In the past, travel took the form of short burst, several days to several weeks at a time.  This year we reserved a month at Riverview RV park in Loveland, Colorado where my daughter lives. We stayed 2 days there last year, so know pretty well what to expect. Of course even this causes that anxiety jacket to pinch again.

It’s the unknown that rubs at my nerves. It’s also the unknown that makes it exciting. I am reminded that the goal is not the destination, but the journey.

This is my first post in a long time. I find writing blog post time consuming and always seem to find excuses. Perhaps this year will be different. That being said, I would like to change the name of my blog site. 2bikes1boat served its purpose, but no more. I would like something that reflects our traveling ways, our sense of adventure and wonder. Ideas Welcome!

Flat Tires and Jonathan Dickinson State Park (Old Post, Never Published!)

image

We headed to Jonathan Dickinson State Park via 95 then in Jupiter switched over to the turnpike. Most of this trip was unevenful except that near Titusville we had a flat tire on the camper. I say flat but truthfully it didn’t go flat. The outer tread was stripped completely off the tire, hanging by a thread. Like peeling a banana. Jim says he’s never seen anything like it. Jim remained extremely calm in this situation. Me, I would have been cussing up a storm. Luckily we were able to get two new tires at a nearby Walmart. Jim wants to thank them for providing him with a large jack as we forgot to bring the hydraulic jack. $300 later and we were on our way.
It took a few more hours for us to arrive at Jonathan Dickinson State Park. This was definitely just a stop over spot as it was not a “comfortable” camping area. It was very open, no trees for shade. I’m sure there was things to enjoy further into the park but not at the camp ground. It did however, allow us to rest for the night. The trip to the Keys is a long trip and I would recommend this park if nothing else as a way to break the trip in half.
image

Continue reading Flat Tires and Jonathan Dickinson State Park (Old Post, Never Published!)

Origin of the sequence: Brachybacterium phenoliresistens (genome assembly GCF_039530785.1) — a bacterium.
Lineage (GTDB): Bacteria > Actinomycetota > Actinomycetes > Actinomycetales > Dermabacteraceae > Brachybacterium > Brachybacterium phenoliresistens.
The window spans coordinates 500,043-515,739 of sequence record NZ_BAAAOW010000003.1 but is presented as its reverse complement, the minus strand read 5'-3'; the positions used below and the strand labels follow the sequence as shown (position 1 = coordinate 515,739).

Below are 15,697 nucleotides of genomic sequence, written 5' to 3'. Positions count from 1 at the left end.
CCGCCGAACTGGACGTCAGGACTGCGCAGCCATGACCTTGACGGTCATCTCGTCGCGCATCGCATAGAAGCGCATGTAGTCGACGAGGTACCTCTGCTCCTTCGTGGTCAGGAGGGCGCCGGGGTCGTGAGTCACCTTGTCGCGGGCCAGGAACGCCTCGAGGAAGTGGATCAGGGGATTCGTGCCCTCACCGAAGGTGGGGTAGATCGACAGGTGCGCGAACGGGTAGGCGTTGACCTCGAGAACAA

Here we go again

Friday 6/2/2017 

Away on another adventure exploring the unknown and revisiting some known. The traveling Willoughby’s leave the misty, overcast humidity of Florida and head for Roan Mountain, Tennessee. Days of last-minute appointments, end-of-year school prep, airport excursions, family visits and of course, packing, has left us subdued, but most definitely ready for the peace and quiet of the mountains. Follow us as we once again travel, play, photograph and explore.

DC Statues

One cannot help but notice the thousands of statues and sculptures that are scattered throughout Washington DC.  Notice one and you are probably missing half a dozen more.  These are great subjects to photograph as they don’t move.  They can be challenging in that you have to get your shots without people in them.  The shots are usually in the what I call the “crane your neck” view as you have to look up at them to take the shots.  This also means you have to watch that the sky doesn’t blow out your highlights.  This view, however, can add to the immensity of some of these works of art.  Especially my favorite, the view of the Infinity Sculpture/Artwork that we found outside the Smithsonian National Museum of American History.  I’ve taken this shot before, but never did it come out like this one.  The reflection of the sky in the metal just added to the feeling of motion.  I don’t know what the names of many of the statues are, as I took them as we were walking from point A to point B.  Often, I was only afforded a few minutes to point and shoot.  We were always on the go!  There is just so much to do in DC.